17. 17. Understanding the risks to adult S. salar passing through the Pentland Firth Development area level BLUE: Wave energy sites RED: tidal stream energy sites Orkney Islands Pentland Firth Mainland Scotland
  18. 18. Hydrodynamic Model 2D formulation of Princeton Ocean Model (POM) • Variable resolution (< 200m in Pentland Firth) • Boundary conditions from calibrated shelf model Tracer particles released from 10km2 boxes at: • 58.65°N • 58.7°N • 58.75°N • 58.8°N • 58.85°N (all at 3.5°W) Five particle ‘behaviours’ • Passive • 0.1, 0.3 or 1ms-1 to the Southeast • 0.2ms-1 to the East
  19. 19. Model results ‘Fish’ deemed to have escaped Pentland Firth once they reached a pre-defined latitude (58.2°N) or longitude (2.5°W)
  20. 20. Model results
  21. 21. Example trajectories
  22. 22. Interactions with arrays Four hypothetical tidal arrays corresponding to lease locations: • • • • ARRAY 1: Inner Sound of Stroma ARRAY 2: Cantick Head ARRAY 3: Brough Ness ARRAY 4: Ness of Duncansby Simple linear fence (10 devices) Interactions between devices and individual particles recorded
  23. 23. Interactions with arrays
  24. 24. Interactions with arrays
  25. 25. Interactions with arrays
  26. 26. Interactions with arrays
  27. 27. Interactions with arrays
  28. 28. Interactions with arrays
  29. 29. Conclusions 1. Location of device arrays may influence their potential to impact migratory fish 2. Behaviour of migratory fish will also influence their risk of encountering device arrays (swimming speed, direction, and point of entry into tidal systems) 3. Demonstration of potential utility of modelling approach to assess relative impacts of future proposed arrays 4. Allied to approaches at other spatial scales, could improve understanding of overall impact of marine renewables 5. Approach not limited to returning Atlantic Salmon • Outmigrating smolts • Sea trout • Eels!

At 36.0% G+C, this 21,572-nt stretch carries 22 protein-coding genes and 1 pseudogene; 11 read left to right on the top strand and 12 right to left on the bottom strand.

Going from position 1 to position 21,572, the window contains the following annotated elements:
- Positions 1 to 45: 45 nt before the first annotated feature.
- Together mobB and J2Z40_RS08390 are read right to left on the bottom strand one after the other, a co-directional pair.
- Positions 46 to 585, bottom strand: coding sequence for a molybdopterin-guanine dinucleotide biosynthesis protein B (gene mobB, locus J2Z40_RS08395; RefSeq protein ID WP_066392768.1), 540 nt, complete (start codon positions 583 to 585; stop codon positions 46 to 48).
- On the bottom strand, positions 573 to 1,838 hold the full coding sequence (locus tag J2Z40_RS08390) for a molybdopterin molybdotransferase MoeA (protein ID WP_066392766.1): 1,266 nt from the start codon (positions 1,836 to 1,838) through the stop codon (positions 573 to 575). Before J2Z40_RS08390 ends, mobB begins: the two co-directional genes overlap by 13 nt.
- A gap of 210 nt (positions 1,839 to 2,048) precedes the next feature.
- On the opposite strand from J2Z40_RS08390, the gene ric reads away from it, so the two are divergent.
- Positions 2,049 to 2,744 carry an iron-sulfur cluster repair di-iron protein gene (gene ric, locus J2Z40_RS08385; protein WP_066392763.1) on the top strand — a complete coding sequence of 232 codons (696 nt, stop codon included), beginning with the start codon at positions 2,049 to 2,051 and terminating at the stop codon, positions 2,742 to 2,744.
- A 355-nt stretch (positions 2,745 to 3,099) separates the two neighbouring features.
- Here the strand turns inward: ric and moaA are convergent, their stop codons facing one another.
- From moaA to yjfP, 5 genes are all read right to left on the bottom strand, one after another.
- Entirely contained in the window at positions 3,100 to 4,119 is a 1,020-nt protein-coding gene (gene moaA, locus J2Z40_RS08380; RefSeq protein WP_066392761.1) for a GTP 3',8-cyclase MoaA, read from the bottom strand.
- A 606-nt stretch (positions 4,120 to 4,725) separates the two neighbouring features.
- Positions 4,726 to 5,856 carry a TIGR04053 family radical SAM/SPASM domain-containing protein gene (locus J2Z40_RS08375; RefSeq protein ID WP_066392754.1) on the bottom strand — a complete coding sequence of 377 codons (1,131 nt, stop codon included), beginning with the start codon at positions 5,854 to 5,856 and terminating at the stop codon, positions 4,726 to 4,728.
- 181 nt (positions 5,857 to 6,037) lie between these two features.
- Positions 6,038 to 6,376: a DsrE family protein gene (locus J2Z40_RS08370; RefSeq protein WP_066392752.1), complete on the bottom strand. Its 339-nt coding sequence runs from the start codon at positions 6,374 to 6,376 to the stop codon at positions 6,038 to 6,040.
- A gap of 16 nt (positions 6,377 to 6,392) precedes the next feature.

30. 30. But…. Model limitations • • • • 2-dimensional Particular problem with coastal behaviour Fixed vector swimming – oversimplification Model doesn’t account for flow modification by arrays Need data from the real world • Model validation • Swimming behaviour of S. salar in Scottish coastal waters • • • • • Swimming speeds Swimming depths Swimming vectors Responses to encountering coastline Responses to tidal regime
  31. 31. Acknowledgements Alan Youngson All ERI research and support staff – especially Matt Easton Projects Marine Renewable Energy and the Environment (MaREE) Advancing Marine Renewable Energy research Capacity in Scotland (AMRECS) – Strategic Research Development Grant Funders Scottish Funding Council Highlands and Islands Enterprise European Regional Development Fund References Malcolm, I.A., Godfrey, J. & Youngson, A.F. (2010) Review of migratory routes and behaviour of Atlantic salmon, Sea trout and European eel in Scotland’s coastal environment: implications for the development of marine renewables. Scottish Marine and Freshwater Science, Volume 1 No 14. Marine Scotland-Science